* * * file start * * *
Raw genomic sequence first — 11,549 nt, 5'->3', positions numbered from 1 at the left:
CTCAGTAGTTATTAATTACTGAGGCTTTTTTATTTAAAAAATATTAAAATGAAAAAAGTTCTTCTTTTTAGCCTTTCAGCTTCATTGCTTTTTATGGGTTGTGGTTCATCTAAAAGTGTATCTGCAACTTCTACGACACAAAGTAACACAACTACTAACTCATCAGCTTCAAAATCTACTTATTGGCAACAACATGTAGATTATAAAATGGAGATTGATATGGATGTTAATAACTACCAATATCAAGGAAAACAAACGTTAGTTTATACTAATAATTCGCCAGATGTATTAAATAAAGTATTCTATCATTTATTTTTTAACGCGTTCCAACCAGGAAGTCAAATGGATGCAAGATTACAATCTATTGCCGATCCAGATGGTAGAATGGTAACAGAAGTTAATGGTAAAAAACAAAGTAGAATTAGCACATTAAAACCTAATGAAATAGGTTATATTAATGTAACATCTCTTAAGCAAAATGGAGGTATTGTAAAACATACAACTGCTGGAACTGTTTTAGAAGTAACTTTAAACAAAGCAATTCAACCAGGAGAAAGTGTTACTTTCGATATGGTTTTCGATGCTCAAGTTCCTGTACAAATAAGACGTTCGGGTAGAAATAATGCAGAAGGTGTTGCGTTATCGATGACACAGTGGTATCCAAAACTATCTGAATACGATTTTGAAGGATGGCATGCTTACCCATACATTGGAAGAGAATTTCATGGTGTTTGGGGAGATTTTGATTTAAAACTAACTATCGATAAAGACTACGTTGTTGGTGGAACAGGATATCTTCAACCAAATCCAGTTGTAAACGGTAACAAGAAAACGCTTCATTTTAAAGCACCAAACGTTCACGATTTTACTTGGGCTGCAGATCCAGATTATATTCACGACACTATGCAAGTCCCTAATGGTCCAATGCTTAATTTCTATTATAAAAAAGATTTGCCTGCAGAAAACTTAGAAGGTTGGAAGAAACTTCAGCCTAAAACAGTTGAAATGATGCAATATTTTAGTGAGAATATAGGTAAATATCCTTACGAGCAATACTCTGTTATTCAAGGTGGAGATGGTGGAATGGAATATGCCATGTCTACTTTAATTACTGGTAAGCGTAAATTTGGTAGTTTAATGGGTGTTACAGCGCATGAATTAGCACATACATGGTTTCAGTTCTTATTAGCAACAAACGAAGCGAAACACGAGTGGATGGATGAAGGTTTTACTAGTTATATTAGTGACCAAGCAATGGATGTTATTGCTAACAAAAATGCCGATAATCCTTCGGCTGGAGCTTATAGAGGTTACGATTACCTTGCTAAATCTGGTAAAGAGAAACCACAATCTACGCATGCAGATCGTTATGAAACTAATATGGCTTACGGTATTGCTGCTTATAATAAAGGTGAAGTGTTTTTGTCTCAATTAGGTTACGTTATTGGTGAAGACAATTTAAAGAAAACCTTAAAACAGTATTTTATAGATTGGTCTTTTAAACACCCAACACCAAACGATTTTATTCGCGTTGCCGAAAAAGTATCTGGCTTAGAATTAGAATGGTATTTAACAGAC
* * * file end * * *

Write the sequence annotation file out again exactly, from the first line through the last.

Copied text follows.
Raw genomic sequence first — 11,549 nt, 5'->3', positions numbered from 1 at the left:
CTCAGTAGTTATTAATTACTGAGGCTTTTTTATTTAAAAAATATTAAAATGAAAAAAGTTCTTCTTTTTAGCCTTTCAGCTTCATTGCTTTTTATGGGTTGTGGTTCATCTAAAAGTGTATCTGCAACTTCTACGACACAAAGTAACACAACTACTAACTCATCAGCTTCAAAATCTACTTATTGGCAACAACATGTAGATTATAAAATGGAGATTGATATGGATGTTAATAACTACCAATATCAAGGAAAACAAACGTTAGTTTATACTAATAATTCGCCAGATGTATTAAATAAAGTATTCTATCATTTATTTTTTAACGCGTTCCAACCAGGAAGTCAAATGGATGCAAGATTACAATCTATTGCCGATCCAGATGGTAGAATGGTAACAGAAGTTAATGGTAAAAAACAAAGTAGAATTAGCACATTAAAACCTAATGAAATAGGTTATATTAATGTAACATCTCTTAAGCAAAATGGAGGTATTGTAAAACATACAACTGCTGGAACTGTTTTAGAAGTAACTTTAAACAAAGCAATTCAACCAGGAGAAAGTGTTACTTTCGATATGGTTTTCGATGCTCAAGTTCCTGTACAAATAAGACGTTCGGGTAGAAATAATGCAGAAGGTGTTGCGTTATCGATGACACAGTGGTATCCAAAACTATCTGAATACGATTTTGAAGGATGGCATGCTTACCCATACATTGGAAGAGAATTTCATGGTGTTTGGGGAGATTTTGATTTAAAACTAACTATCGATAAAGACTACGTTGTTGGTGGAACAGGATATCTTCAACCAAATCCAGTTGTAAACGGTAACAAGAAAACGCTTCATTTTAAAGCACCAAACGTTCACGATTTTACTTGGGCTGCAGATCCAGATTATATTCACGACACTATGCAAGTCCCTAATGGTCCAATGCTTAATTTCTATTATAAAAAAGATTTGCCTGCAGAAAACTTAGAAGGTTGGAAGAAACTTCAGCCTAAAACAGTTGAAATGATGCAATATTTTAGTGAGAATATAGGTAAATATCCTTACGAGCAATACTCTGTTATTCAAGGTGGAGATGGTGGAATGGAATATGCCATGTCTACTTTAATTACTGGTAAGCGTAAATTTGGTAGTTTAATGGGTGTTACAGCGCATGAATTAGCACATACATGGTTTCAGTTCTTATTAGCAACAAACGAAGCGAAACACGAGTGGATGGATGAAGGTTTTACTAGTTATATTAGTGACCAAGCAATGGATGTTATTGCTAACAAAAATGCCGATAATCCTTCGGCTGGAGCTTATAGAGGTTACGATTACCTTGCTAAATCTGGTAAAGAGAAACCACAATCTACGCATGCAGATCGTTATGAAACTAATATGGCTTACGGTATTGCTGCTTATAATAAAGGTGAAGTGTTTTTGTCTCAATTAGGTTACGTTATTGGTGAAGACAATTTAAAGAAAACCTTAAAACAGTATTTTATAGATTGGTCTTTTAAACACCCAACACCAAACGATTTTATTCGCGTTGCCGAAAAAGTATCTGGCTTAGAATTAGAATGGTATTTAACAGAC